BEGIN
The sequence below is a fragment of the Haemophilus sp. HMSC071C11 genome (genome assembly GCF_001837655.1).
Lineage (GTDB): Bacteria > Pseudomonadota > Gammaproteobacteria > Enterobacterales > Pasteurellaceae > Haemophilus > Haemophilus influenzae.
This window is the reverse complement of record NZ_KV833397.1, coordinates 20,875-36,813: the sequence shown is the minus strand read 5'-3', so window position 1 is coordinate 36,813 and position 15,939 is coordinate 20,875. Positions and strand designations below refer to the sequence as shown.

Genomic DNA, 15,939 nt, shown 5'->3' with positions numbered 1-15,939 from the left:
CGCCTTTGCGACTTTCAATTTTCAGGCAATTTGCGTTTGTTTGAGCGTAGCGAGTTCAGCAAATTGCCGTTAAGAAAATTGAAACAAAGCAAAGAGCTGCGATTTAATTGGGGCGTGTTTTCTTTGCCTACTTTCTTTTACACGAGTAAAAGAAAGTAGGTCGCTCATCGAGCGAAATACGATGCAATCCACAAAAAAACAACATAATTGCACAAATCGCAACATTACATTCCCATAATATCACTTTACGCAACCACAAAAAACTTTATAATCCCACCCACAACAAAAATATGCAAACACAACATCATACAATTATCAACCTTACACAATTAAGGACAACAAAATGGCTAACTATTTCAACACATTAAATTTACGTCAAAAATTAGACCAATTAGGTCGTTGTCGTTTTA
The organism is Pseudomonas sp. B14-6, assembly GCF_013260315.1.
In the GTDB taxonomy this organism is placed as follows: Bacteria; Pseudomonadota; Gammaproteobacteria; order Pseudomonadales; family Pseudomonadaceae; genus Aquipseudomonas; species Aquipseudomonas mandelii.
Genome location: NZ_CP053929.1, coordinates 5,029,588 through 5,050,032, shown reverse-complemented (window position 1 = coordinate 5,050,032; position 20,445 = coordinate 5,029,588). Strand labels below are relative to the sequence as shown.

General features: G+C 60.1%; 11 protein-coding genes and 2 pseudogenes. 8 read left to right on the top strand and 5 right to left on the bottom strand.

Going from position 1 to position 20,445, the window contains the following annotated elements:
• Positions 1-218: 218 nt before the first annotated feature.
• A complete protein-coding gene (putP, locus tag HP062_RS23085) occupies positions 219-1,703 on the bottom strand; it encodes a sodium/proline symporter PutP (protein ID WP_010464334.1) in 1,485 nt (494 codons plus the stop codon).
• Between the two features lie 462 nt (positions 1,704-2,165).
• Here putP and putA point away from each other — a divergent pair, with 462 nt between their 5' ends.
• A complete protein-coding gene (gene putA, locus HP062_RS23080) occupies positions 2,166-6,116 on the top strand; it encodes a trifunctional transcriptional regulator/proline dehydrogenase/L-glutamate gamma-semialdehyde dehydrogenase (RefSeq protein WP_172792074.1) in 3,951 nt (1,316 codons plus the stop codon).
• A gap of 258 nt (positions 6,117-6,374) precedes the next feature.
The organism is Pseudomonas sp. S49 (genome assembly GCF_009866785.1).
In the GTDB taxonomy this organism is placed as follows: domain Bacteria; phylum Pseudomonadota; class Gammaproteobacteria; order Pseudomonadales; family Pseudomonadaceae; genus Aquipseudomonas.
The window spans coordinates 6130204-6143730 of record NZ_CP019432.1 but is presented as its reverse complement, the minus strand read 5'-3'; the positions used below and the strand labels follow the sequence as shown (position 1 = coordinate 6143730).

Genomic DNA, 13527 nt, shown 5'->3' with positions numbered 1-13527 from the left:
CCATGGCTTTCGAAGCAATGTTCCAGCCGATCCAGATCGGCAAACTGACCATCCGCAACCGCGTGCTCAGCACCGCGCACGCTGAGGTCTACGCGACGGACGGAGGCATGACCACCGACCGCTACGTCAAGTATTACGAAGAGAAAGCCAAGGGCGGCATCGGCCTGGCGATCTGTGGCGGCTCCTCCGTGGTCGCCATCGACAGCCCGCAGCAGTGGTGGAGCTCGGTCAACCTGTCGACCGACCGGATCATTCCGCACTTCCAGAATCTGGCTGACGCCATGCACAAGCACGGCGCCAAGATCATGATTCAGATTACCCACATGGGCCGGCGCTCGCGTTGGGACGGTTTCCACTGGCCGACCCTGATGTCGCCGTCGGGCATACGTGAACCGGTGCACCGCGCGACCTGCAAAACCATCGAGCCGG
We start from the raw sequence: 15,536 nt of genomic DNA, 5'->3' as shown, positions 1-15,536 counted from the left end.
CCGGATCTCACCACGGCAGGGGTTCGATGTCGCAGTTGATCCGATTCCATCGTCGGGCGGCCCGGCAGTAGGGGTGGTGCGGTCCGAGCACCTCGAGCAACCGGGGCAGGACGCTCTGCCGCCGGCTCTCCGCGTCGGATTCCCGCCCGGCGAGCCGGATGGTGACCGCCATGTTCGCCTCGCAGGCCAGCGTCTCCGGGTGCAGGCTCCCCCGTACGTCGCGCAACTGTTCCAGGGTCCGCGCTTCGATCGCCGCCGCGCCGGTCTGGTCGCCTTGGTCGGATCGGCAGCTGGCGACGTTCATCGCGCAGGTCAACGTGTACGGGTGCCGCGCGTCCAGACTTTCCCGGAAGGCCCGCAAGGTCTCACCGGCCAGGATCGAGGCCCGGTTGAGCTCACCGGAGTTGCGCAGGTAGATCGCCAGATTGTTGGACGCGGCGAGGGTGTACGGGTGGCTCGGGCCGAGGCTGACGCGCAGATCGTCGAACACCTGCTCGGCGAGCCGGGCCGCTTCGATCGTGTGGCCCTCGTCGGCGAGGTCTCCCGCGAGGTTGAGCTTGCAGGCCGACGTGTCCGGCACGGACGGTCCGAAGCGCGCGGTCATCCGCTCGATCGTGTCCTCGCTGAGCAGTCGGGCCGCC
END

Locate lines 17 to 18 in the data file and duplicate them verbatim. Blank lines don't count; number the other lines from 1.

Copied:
The organism is Pseudomonas sp. S49 (genome assembly GCF_009866785.1).
In the GTDB taxonomy this organism is placed as follows: domain Bacteria; phylum Pseudomonadota; class Gammaproteobacteria; order Pseudomonadales; family Pseudomonadaceae; genus Aquipseudomonas.